About the Expedition

On January 21, 2010, scientists from the Coral Reef Ecosystem Division of the NOAA Pacific Islands Fisheries Science Center (CRED/PIFSC), along with visiting scientists from the Hawaii Division of Aquatic Resources, Scripps Institution of Oceanography, San Diego State University, the US Fish and Wildlife Service, and local agencies in American Samoa, departed on a three month expedition to Johnston Atoll, Howland and Baker Islands, American Samoa, Jarvis Island, Palmyra Atoll, and Kingman Reef aboard the NOAA Ship Hi'ialakai. This is the fifth biennial Pacific Reef Assessment and Monitoring Program (Pacific RAMP) expedition to American Samoa and the seventh to the Pacific Remote Island Areas. The expedition is sponsored by NOAA's Coral Reef Conservation Program (CRCP) and is divided into three segment sequentially led by Chief Scientists Benjamin Richards, Rusty Brainard and Jamison Gove.


Saturday, March 27, 2010

Goodbye to Amercian Samoa

by Jamison Gove
The Hi'ialakai heads to Jarvis Island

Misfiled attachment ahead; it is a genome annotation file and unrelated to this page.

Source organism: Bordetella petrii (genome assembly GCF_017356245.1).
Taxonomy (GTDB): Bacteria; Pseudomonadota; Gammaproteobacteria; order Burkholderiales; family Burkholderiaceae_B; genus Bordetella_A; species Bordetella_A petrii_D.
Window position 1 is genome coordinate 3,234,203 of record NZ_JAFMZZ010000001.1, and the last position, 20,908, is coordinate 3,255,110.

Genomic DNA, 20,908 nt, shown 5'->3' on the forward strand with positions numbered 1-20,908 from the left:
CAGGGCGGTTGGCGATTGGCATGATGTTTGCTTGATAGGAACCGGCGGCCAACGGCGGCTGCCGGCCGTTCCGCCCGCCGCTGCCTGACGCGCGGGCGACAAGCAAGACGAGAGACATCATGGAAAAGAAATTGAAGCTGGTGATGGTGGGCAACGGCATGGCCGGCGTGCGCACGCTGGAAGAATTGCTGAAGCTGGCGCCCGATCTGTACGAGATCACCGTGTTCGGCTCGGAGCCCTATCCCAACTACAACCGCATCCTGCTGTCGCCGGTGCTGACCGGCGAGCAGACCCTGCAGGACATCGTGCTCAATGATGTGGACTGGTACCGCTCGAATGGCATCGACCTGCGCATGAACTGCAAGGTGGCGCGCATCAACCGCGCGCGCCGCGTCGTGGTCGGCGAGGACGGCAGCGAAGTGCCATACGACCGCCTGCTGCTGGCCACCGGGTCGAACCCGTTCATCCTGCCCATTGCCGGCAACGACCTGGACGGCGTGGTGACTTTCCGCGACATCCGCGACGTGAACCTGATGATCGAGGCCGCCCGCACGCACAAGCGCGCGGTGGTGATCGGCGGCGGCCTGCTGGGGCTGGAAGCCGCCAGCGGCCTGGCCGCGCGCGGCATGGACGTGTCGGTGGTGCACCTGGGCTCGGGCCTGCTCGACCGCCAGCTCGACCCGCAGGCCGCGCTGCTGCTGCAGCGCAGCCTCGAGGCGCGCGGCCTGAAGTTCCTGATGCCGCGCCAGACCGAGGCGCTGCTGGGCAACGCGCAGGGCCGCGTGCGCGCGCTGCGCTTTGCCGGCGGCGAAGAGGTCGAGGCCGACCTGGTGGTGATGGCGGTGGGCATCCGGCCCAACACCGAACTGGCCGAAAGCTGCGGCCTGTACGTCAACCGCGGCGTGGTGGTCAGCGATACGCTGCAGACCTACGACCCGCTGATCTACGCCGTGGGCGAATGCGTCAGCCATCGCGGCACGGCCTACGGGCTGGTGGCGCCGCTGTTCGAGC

After spending nearly six weeks conducting coral reef research in and around American Samoa, the day has finally arrived to say our goodbyes to the island of Tutuila. With all twenty-two scientists and twenty-five crew members aboard, the Hi′ialakai cast off her lines from the pier early this morning and made a slow and steady departure out of Pago Pago, gently swaying back and forth as we emerged from the quiescent harbor and into the rolling seas of the open ocean. Heading northeast, we’ve now begun the five day journey to Jarvis Island, our first destination of the third and final leg of this expedition. These next few days will be filled with safety drills, scientific planning meetings, trainings, and gear preparation in anticipation for our arrival to Jarvis.

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